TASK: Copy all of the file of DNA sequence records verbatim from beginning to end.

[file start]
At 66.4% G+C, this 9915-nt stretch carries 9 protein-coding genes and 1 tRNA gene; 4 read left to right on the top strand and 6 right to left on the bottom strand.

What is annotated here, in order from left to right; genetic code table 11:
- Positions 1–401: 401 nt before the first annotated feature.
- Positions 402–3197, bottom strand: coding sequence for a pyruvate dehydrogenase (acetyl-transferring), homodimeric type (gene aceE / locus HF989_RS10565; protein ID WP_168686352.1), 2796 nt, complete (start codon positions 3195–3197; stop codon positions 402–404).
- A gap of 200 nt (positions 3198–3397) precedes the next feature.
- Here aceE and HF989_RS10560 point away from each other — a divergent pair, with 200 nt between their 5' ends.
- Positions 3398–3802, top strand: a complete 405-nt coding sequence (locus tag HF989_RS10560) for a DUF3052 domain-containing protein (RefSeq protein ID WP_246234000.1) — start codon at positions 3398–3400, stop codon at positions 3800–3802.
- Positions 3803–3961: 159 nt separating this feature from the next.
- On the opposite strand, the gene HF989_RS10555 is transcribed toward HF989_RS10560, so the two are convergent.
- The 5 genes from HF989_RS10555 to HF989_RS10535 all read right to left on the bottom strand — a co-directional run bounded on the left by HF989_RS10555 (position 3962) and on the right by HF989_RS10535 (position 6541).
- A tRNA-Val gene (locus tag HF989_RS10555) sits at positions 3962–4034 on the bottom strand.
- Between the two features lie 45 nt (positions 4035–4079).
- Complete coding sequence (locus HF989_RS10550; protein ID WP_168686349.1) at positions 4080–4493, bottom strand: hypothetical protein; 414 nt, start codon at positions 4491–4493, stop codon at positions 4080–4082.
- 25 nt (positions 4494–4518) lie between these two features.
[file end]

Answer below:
At 66.4% G+C, this 9915-nt stretch carries 9 protein-coding genes and 1 tRNA gene; 4 read left to right on the top strand and 6 right to left on the bottom strand.

What is annotated here, in order from left to right; genetic code table 11:
- Positions 1–401: 401 nt before the first annotated feature.
- Positions 402–3197, bottom strand: coding sequence for a pyruvate dehydrogenase (acetyl-transferring), homodimeric type (gene aceE / locus HF989_RS10565; protein ID WP_168686352.1), 2796 nt, complete (start codon positions 3195–3197; stop codon positions 402–404).
- A gap of 200 nt (positions 3198–3397) precedes the next feature.
- Here aceE and HF989_RS10560 point away from each other — a divergent pair, with 200 nt between their 5' ends.
- Positions 3398–3802, top strand: a complete 405-nt coding sequence (locus tag HF989_RS10560) for a DUF3052 domain-containing protein (RefSeq protein ID WP_246234000.1) — start codon at positions 3398–3400, stop codon at positions 3800–3802.
- Positions 3803–3961: 159 nt separating this feature from the next.
- On the opposite strand, the gene HF989_RS10555 is transcribed toward HF989_RS10560, so the two are convergent.
- The 5 genes from HF989_RS10555 to HF989_RS10535 all read right to left on the bottom strand — a co-directional run bounded on the left by HF989_RS10555 (position 3962) and on the right by HF989_RS10535 (position 6541).
- A tRNA-Val gene (locus tag HF989_RS10555) sits at positions 3962–4034 on the bottom strand.
- Between the two features lie 45 nt (positions 4035–4079).
- Complete coding sequence (locus HF989_RS10550; protein ID WP_168686349.1) at positions 4080–4493, bottom strand: hypothetical protein; 414 nt, start codon at positions 4491–4493, stop codon at positions 4080–4082.
- 25 nt (positions 4494–4518) lie between these two features.